Monday, May 16, 2022

Industrial Fiction, Offer made. Offer accepted

The story starts HERE

“You just had to drop a coupla hand-grenades into the septic tank, didnt-ya?” the graybeard softened the accusation with a chuckle.

For a change, the graybeard had called Snodgrass. It was 9 in the evening and it had been a very long day.

“Point being” the graybeard said “going back to the office in the morning might not be the wisest thing for you to do.”

It had not occurred to Snodgrass to NOT go to the office the next morning.

“Should I work from home?” he asked.

“Nope. Go back to the plant and report in to the Project Launch Manager. You don’t work for her, of course, but wheels are turning” the graybeard said.

“What is going to happen to my boss?” Snodgrass asked. It was inconceivable to him that Lonnie Cross would be able to hang onto his position as manager of the site purchasing department.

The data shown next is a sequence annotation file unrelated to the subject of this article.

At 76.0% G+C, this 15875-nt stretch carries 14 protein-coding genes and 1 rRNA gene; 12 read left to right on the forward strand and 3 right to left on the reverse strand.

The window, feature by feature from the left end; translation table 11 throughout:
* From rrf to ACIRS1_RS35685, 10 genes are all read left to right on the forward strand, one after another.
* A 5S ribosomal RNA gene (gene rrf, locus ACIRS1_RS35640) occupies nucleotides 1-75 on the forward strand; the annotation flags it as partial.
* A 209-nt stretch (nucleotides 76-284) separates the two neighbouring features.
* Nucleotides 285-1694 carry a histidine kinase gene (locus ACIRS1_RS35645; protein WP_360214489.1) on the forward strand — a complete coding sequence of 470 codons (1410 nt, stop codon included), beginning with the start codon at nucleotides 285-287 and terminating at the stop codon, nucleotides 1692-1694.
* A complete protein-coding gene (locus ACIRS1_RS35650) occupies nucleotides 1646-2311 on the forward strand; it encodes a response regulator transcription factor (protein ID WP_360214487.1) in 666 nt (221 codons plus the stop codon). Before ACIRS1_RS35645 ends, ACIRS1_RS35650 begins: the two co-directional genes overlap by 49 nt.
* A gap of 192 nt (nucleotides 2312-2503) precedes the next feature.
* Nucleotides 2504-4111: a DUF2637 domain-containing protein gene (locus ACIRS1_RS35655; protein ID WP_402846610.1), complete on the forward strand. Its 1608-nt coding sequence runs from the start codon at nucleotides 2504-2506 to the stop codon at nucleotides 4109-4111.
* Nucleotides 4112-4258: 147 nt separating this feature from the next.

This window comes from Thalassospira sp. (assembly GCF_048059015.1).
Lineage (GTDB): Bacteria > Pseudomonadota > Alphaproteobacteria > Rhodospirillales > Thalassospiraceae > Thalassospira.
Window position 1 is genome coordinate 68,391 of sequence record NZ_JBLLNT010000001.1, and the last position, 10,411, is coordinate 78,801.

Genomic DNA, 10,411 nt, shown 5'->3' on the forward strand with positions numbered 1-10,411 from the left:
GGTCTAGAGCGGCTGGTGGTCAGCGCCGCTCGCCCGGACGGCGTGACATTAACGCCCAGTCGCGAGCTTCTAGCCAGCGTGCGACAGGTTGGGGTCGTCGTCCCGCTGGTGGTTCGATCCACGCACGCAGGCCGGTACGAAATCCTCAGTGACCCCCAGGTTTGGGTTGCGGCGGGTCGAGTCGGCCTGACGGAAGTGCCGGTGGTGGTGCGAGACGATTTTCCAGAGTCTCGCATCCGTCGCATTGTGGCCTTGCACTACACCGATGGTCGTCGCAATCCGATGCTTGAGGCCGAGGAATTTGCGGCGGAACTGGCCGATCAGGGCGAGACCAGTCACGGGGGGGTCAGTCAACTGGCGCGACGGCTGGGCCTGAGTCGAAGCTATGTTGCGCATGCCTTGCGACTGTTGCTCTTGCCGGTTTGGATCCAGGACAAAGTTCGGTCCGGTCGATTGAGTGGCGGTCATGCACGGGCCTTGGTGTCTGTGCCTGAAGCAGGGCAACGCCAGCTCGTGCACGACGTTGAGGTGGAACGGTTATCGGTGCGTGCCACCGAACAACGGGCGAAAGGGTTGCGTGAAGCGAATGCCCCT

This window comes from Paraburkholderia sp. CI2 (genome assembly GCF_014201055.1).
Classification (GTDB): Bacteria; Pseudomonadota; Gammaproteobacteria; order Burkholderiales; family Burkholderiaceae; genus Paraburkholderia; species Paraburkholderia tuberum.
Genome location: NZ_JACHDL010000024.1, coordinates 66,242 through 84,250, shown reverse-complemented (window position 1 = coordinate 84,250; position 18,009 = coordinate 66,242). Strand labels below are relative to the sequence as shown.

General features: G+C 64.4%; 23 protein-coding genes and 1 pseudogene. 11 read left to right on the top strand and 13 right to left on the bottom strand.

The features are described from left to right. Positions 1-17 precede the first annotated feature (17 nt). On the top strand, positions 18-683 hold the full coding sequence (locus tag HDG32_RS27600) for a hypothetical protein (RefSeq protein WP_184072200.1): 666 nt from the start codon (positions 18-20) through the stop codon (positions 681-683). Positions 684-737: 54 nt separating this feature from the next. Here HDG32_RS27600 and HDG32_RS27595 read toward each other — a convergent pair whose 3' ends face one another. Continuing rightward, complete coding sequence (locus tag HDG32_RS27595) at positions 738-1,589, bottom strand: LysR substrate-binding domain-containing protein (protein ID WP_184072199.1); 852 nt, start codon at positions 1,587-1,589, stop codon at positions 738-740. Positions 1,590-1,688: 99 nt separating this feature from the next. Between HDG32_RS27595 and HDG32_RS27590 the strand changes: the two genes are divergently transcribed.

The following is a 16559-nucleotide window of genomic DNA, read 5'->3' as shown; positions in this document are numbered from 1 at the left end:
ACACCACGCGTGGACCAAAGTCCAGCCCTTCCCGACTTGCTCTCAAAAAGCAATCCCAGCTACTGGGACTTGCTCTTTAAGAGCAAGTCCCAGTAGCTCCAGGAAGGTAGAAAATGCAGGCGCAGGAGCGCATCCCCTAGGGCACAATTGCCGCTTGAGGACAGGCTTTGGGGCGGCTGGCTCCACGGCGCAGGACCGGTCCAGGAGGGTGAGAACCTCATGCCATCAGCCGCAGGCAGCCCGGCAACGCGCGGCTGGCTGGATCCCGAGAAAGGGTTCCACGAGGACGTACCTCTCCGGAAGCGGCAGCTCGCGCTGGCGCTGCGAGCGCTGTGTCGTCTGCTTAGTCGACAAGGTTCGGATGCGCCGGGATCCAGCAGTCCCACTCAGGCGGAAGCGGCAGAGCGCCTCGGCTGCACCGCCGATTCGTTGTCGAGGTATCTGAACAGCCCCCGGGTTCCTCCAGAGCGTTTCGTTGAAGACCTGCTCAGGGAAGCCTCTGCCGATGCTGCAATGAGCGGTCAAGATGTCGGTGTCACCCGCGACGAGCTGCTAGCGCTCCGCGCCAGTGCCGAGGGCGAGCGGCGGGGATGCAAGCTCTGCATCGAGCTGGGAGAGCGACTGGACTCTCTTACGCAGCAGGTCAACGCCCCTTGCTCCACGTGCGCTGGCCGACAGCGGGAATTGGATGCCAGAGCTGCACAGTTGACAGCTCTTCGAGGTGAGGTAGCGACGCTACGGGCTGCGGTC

“That is a question you are not supposed to ask. It really isn’t your concern. Suffice it to say that he is in your past” the graybeard informed him. “NOTHING good will come from you having any information about what happens to him.”

“You said ‘wheels are turning’, can you educate me about that?” Snodgrass asked.

“Normally, at this stage of a product launch the launch team is dissolving. People are finding positions to return to” the graybeard told him.

“The project manager agreed to take you on to smooth the transition. You are going to pick up the bits-and-pieces of team-member jobs as they leave. In effect, you will be the project manager’s man-Friday.”

“I am not sure I want to be somebody’s executive assistant” Snodgrass said, bristling. He wasn’t the one who had screwed up so why was he being punished.

“You are looking at this wrong. You won’t be glorified secretary. You will be how the project manager can be in two places at once. You will get a very close look at how a fast-tracker operates. Most of our Vice Presidents cycled through a job like this. It is a great way to see how all the pieces fit together but on a smaller, more comprehensible scope.”